It’s that time of year again. Something about the change of season combined with warmer weather motivates us to purge our closets and deep clean our bathrooms. You know what else could use some sprucing up? Your writing.
If you’ve got a piece that just needs a little polishing, we’ve put together the write checklist to help you “spring clean” your work …
Find and remove your “crutch” words.
Do you have a word that you end up using often, even though it’s unnecessary? Use the search feature on your word processing software (Ctr+F in Google Docs and Microsoft Word) to find and remove them. Examples include:
– A bit
Check your prose for style consistency.
Do you italicize titles or use quotes? Is it “Internet” or “internet?” These style issues (capitalization, punctuation, format, etc.) are decided by what style guide you use. For example, the Chicago Manual of Style or AP Stylebook. Your editor will eventually make the final call, but to help your prose look professional, it’s a good idea to pick one style guide and adhere to those rules.
Double-check your outline.
Perhaps you’re meeting your daily word count goals, but is it possible you’ve veered off course from your plot? Take some time to review your work to date. Is it following your original outline? Do you need to revise your outline? Or get your prose back on the plot track?
This is an easy one and a great thing to do if you don’t feel like writing-writing. Review your work for any spelling or grammatical errors. Remember that spell check may not find a word that is misspelled in context. For example, “their” instead of “there” or “you’re” instead of “your.” An editing software like Grammarly can help or review your work with a sharp eye to fix any mistakes.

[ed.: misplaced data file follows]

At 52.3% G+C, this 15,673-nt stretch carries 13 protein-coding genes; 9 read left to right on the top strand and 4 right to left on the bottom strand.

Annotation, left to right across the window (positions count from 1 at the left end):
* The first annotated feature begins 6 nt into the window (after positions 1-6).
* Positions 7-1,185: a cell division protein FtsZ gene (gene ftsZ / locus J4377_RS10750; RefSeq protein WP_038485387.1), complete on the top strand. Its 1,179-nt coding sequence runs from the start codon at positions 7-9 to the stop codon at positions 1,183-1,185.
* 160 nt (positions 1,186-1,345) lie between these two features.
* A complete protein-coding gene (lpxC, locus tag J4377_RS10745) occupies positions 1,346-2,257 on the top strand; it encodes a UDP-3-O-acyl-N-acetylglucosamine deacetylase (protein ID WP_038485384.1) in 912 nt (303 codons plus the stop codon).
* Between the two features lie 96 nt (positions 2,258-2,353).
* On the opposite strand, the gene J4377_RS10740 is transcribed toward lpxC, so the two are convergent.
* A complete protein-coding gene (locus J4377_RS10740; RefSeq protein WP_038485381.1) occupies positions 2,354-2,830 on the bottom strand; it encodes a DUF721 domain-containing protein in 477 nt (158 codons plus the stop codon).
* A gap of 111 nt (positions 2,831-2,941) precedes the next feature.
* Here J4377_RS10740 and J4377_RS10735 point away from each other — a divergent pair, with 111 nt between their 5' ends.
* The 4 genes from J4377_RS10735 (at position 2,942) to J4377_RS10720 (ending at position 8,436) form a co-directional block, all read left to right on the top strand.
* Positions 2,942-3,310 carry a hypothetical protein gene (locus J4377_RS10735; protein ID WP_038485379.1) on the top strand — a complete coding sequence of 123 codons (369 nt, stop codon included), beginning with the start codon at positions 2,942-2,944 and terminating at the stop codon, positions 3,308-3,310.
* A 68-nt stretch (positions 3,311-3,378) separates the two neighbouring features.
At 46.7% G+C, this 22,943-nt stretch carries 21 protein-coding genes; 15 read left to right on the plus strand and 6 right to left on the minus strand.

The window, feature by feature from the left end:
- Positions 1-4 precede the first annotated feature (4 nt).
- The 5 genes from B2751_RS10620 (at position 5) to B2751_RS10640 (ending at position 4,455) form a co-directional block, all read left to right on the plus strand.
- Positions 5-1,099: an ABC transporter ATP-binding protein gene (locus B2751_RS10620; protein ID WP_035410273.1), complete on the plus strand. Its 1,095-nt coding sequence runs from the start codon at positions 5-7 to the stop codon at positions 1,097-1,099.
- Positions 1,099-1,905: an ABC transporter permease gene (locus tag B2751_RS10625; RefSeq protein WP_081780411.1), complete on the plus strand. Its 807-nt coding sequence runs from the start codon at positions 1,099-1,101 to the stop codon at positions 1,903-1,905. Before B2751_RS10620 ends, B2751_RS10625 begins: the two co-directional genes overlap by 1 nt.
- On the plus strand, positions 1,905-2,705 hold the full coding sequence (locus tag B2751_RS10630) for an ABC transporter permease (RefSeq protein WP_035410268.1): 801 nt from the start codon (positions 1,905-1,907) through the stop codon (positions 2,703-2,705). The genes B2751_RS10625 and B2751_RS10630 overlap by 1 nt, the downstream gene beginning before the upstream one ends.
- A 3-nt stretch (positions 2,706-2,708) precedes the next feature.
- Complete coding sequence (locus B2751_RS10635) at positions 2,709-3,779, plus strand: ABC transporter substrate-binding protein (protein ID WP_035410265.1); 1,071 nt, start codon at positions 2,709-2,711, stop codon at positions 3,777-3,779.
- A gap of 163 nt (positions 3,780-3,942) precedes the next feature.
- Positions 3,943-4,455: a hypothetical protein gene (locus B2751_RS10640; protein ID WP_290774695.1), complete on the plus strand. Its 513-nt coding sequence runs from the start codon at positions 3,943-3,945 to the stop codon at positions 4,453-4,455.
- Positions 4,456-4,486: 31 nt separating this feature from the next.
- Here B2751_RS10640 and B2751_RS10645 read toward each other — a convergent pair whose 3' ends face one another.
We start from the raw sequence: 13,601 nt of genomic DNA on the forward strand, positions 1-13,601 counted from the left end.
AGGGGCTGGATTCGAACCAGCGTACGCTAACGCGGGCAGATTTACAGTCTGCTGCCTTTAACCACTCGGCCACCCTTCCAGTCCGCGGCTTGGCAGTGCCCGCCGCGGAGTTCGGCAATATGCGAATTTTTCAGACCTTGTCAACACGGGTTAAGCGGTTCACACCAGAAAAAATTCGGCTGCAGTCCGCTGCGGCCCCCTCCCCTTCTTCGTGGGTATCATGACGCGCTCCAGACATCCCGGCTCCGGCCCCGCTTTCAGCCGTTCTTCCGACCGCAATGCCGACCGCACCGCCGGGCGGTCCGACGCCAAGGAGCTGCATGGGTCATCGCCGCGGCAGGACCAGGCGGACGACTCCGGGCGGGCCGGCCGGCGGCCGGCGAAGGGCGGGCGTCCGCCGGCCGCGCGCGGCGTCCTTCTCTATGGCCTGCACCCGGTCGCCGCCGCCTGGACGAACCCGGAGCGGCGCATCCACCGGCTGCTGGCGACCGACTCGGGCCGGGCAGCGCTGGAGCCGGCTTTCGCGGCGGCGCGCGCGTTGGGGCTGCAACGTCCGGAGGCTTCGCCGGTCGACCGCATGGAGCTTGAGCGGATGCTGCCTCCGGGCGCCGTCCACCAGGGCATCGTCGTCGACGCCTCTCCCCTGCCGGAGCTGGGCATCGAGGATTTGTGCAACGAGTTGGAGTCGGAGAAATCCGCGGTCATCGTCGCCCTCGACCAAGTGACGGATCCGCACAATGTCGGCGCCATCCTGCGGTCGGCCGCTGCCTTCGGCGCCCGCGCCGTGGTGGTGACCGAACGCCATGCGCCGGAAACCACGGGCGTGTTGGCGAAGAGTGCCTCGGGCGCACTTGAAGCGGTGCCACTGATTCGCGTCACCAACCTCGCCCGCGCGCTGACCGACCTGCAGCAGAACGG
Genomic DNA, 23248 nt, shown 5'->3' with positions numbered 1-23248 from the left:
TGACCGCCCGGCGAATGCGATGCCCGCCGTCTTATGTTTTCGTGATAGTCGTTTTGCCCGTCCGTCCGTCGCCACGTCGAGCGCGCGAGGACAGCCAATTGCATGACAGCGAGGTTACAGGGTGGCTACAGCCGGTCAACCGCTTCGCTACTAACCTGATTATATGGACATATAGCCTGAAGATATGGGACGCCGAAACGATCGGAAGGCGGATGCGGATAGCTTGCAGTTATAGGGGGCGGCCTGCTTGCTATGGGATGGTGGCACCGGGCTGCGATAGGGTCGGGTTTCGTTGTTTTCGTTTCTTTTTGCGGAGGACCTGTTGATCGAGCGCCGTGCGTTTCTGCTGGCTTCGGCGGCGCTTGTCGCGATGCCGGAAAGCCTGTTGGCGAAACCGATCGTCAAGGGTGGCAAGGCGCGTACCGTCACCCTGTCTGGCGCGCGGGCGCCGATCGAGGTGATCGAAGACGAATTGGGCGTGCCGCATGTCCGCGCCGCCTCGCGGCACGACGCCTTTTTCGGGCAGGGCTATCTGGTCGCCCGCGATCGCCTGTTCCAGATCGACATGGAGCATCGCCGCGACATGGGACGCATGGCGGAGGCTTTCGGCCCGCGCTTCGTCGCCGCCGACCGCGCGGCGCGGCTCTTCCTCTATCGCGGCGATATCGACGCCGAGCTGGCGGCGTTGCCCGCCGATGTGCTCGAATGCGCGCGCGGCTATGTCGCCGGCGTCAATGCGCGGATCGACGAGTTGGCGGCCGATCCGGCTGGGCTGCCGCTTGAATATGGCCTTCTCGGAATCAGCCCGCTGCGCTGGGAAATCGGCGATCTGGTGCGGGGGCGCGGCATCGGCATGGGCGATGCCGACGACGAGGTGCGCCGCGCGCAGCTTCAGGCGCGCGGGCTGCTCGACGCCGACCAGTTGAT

Remove that double space after a period
If you are younger this may not be a problem for you, but those of us born before 1980 are used to putting two spaces after a period. This was instilled in us in Typing class. Again, your word processing software’s search feature is a great tool. Use it to find double spaces after periods and replace them with single spaces.
Review and reconsider your adverbs
Some famous authors, such as Stephen King, abhor the adverb. A newer movement defends it. It’s impossible to totally rid your work of all adverbs. A general rule is to use only one “ly” word for every 300 words. Review your work and scrutinize your adverbs. Do you really need it or are you being lazy in your descriptions? For example, “the music blared” is a better way of saying “the music played loudly.” Revisit your “ly” words and see if there is a stronger way to describe something.
And finally, the best way to “spring clean” your writing, is to …
Join book inc’s Book Revision Lab
Our Book Revision Lab is a six-month program designed for writers ready to revise their memoir or novel manuscripts. With a focus on community, the Book Revision Lab provides feedback, support, and guidance so that writers can explore and realize the artistic and commercial potential of their books. Learn more & apply.